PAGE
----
How many people can say they have seen an episode of Myth Busters? I can honestly say that this is one of my favorite TV shows. As humans we like to know what is fact, and what is fiction. Which is exactly what Jamie and Adam do in the show. They take common myths that we have been told or have heard over the years, and then try to prove them wrong or right. Things like, if milk is the only thing to cure chili pain or if a frozen turkey could break someone’s foot.
Take a minute and think of things that you were told growing up or have heard over the years? Are they fact or fiction? Sometimes it’s difficult to tell. Well there are also some myths that you may know about human trafficking. Things that you think are true, however are not true, or at least are not 100% accurate.
When you think of human trafficking what do you visualize? What actions are taking place? Do you see people in cars tied up? Or maybe drugged in the trunk of a car? These are frequently what you see on shows like Law and Order: SVU or Criminal minds. A common myth about human trafficking is that there is a physical restraint or force to traffic someone. The reality is that when you want to control someone the weapon of choice is control of the mind. Under the Trafficking Victims Protection Act (TVPA) the crime of trafficking is not only categorized by physical restraint, but also by psychological means such as, threats, fraud or abuse of the legal system (Polaris).
Another myth is that human trafficking is the same as human smuggling. ICE defines human smuggling as the importation of people into a country via the deliberate evasion of immigration laws. Although human trafficking can involve the illegal movement of people across international borders it is very different. In addition they are two completely different federal crimes. However the main distinction is what Polaris point out, and that is smuggling is a crime against a country’s borders, whereas human trafficking is a crime against a person. There is some type of exploitation that a human undergoes when trafficked that doesn’t occur in human smuggling.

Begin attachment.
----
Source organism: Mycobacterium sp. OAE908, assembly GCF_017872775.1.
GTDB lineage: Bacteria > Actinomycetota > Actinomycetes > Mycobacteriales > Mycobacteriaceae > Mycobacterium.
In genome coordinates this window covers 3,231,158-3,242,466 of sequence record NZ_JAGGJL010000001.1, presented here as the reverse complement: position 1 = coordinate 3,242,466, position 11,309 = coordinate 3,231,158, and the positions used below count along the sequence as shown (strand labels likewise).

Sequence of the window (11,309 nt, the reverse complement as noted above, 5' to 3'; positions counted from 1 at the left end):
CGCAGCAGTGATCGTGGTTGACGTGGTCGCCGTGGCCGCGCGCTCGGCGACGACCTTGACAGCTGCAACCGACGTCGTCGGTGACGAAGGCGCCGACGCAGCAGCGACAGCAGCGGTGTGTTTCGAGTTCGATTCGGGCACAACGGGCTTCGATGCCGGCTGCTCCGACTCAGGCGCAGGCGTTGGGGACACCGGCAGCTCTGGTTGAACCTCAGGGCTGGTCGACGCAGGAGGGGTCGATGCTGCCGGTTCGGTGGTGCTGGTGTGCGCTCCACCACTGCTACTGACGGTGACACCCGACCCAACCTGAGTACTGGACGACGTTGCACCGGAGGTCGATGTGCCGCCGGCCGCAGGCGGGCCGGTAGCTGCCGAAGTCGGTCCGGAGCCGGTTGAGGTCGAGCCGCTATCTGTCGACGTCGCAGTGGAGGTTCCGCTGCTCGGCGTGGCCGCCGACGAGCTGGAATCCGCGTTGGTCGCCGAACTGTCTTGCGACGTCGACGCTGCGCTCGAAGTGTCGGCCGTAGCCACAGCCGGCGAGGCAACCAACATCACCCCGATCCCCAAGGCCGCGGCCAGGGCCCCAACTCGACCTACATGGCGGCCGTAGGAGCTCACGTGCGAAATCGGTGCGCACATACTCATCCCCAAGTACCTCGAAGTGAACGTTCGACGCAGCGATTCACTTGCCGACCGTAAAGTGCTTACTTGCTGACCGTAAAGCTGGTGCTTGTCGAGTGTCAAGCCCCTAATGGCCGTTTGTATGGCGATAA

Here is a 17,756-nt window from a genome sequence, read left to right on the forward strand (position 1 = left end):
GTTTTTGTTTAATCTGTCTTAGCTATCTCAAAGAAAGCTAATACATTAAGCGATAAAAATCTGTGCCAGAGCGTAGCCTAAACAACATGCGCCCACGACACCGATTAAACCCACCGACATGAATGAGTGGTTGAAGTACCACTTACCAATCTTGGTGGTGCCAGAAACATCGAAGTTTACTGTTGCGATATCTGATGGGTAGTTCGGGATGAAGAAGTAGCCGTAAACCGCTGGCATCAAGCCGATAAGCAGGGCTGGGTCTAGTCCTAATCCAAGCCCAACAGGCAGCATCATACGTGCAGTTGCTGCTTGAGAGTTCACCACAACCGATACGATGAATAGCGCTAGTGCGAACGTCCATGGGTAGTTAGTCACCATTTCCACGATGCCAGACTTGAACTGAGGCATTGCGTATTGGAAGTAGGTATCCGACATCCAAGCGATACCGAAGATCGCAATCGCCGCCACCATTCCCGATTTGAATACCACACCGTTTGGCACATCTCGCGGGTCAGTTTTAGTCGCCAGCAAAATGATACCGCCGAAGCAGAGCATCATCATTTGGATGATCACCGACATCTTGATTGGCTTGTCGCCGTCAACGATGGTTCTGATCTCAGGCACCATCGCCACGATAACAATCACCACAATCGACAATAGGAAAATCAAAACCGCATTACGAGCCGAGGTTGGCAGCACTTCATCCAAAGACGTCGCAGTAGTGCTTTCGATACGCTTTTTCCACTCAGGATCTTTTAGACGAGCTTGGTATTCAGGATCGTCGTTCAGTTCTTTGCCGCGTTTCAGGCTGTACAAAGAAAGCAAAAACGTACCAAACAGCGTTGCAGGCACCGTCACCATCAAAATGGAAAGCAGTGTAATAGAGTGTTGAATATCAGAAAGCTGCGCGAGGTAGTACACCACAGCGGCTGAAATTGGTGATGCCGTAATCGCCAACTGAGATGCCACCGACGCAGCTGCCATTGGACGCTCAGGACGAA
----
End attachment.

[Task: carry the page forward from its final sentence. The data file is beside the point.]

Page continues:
The last myth I would like to bust is what I think is one of the most common misconception, and that is social class. When you watch the news or read an article the face that you see is usually a poor foreign child. The only pictures I ever saw, previous to college, we of people who came from poor backgrounds. The scary reality is that this isn’t a “poor man’s” problem. Polaris explains that “Although poverty can be a factor in human trafficking because it is often an indicator of vulnerability, poverty alone is not a single causal factor or universal indicator of a human trafficking victim.” Not only is that true, but they go further to say that many cases are from high socioeconomic status.
These are only a few of the many common myths. Now that I hopefully was able to shed some light on the truth of the matter, I hope you all go out and be your own myth busters. Challenge what you’re told and look for the answers. If you are curious to know about some more common myths I will attach the link below from the Polaris website. Tune in for next time!